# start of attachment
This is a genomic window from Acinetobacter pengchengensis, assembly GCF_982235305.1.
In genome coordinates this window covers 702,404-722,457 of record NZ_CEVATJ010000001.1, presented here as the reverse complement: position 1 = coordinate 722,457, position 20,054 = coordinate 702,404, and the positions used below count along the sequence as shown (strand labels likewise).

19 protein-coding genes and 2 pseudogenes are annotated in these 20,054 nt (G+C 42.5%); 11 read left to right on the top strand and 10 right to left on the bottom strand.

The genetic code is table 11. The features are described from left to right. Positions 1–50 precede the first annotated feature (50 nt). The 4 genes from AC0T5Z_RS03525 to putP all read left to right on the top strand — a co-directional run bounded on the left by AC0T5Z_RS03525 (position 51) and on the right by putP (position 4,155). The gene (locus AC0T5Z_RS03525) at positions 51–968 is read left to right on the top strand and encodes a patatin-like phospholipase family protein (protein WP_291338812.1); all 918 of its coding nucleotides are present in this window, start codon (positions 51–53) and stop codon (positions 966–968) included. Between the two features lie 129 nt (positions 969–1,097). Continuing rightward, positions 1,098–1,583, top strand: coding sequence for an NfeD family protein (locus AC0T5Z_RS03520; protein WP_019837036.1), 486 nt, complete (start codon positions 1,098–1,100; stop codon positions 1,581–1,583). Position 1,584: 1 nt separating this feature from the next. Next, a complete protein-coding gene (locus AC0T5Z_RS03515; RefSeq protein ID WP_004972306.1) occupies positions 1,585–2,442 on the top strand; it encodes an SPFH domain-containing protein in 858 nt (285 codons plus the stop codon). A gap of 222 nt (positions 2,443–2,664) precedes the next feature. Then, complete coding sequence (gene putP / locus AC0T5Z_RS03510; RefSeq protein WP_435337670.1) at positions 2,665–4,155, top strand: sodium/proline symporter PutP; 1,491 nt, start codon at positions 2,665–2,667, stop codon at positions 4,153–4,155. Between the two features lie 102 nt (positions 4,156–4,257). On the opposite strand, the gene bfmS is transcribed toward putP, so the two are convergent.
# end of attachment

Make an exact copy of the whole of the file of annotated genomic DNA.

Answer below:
This is a genomic window from Acinetobacter pengchengensis, assembly GCF_982235305.1.
In genome coordinates this window covers 702,404-722,457 of record NZ_CEVATJ010000001.1, presented here as the reverse complement: position 1 = coordinate 722,457, position 20,054 = coordinate 702,404, and the positions used below count along the sequence as shown (strand labels likewise).

19 protein-coding genes and 2 pseudogenes are annotated in these 20,054 nt (G+C 42.5%); 11 read left to right on the top strand and 10 right to left on the bottom strand.

The genetic code is table 11. The features are described from left to right. Positions 1–50 precede the first annotated feature (50 nt). The 4 genes from AC0T5Z_RS03525 to putP all read left to right on the top strand — a co-directional run bounded on the left by AC0T5Z_RS03525 (position 51) and on the right by putP (position 4,155). The gene (locus AC0T5Z_RS03525) at positions 51–968 is read left to right on the top strand and encodes a patatin-like phospholipase family protein (protein WP_291338812.1); all 918 of its coding nucleotides are present in this window, start codon (positions 51–53) and stop codon (positions 966–968) included. Between the two features lie 129 nt (positions 969–1,097). Continuing rightward, positions 1,098–1,583, top strand: coding sequence for an NfeD family protein (locus AC0T5Z_RS03520; protein WP_019837036.1), 486 nt, complete (start codon positions 1,098–1,100; stop codon positions 1,581–1,583). Position 1,584: 1 nt separating this feature from the next. Next, a complete protein-coding gene (locus AC0T5Z_RS03515; RefSeq protein ID WP_004972306.1) occupies positions 1,585–2,442 on the top strand; it encodes an SPFH domain-containing protein in 858 nt (285 codons plus the stop codon). A gap of 222 nt (positions 2,443–2,664) precedes the next feature. Then, complete coding sequence (gene putP / locus AC0T5Z_RS03510; RefSeq protein WP_435337670.1) at positions 2,665–4,155, top strand: sodium/proline symporter PutP; 1,491 nt, start codon at positions 2,665–2,667, stop codon at positions 4,153–4,155. Between the two features lie 102 nt (positions 4,156–4,257). On the opposite strand, the gene bfmS is transcribed toward putP, so the two are convergent.